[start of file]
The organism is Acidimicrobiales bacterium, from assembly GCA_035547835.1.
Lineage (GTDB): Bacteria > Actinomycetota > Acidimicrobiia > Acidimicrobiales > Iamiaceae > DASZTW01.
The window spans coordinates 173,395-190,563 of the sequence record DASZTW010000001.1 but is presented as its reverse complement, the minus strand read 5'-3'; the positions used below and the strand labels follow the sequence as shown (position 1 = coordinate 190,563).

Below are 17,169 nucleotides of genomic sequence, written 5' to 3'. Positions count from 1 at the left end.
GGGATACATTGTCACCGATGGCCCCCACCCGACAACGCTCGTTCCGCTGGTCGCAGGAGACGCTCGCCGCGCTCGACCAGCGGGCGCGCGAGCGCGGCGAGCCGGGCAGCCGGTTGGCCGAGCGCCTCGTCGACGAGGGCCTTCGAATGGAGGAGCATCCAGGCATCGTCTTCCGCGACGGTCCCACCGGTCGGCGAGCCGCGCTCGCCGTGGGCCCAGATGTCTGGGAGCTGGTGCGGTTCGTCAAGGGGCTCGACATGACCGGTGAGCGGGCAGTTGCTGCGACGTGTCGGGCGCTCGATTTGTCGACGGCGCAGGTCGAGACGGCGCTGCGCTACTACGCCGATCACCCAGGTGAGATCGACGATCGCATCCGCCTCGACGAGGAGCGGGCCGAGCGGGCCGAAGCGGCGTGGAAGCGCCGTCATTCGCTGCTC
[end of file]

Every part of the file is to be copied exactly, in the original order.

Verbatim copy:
The organism is Acidimicrobiales bacterium, from assembly GCA_035547835.1.
Lineage (GTDB): Bacteria > Actinomycetota > Acidimicrobiia > Acidimicrobiales > Iamiaceae > DASZTW01.
The window spans coordinates 173,395-190,563 of the sequence record DASZTW010000001.1 but is presented as its reverse complement, the minus strand read 5'-3'; the positions used below and the strand labels follow the sequence as shown (position 1 = coordinate 190,563).

Below are 17,169 nucleotides of genomic sequence, written 5' to 3'. Positions count from 1 at the left end.
GGGATACATTGTCACCGATGGCCCCCACCCGACAACGCTCGTTCCGCTGGTCGCAGGAGACGCTCGCCGCGCTCGACCAGCGGGCGCGCGAGCGCGGCGAGCCGGGCAGCCGGTTGGCCGAGCGCCTCGTCGACGAGGGCCTTCGAATGGAGGAGCATCCAGGCATCGTCTTCCGCGACGGTCCCACCGGTCGGCGAGCCGCGCTCGCCGTGGGCCCAGATGTCTGGGAGCTGGTGCGGTTCGTCAAGGGGCTCGACATGACCGGTGAGCGGGCAGTTGCTGCGACGTGTCGGGCGCTCGATTTGTCGACGGCGCAGGTCGAGACGGCGCTGCGCTACTACGCCGATCACCCAGGTGAGATCGACGATCGCATCCGCCTCGACGAGGAGCGGGCCGAGCGGGCCGAAGCGGCGTGGAAGCGCCGTCATTCGCTGCTC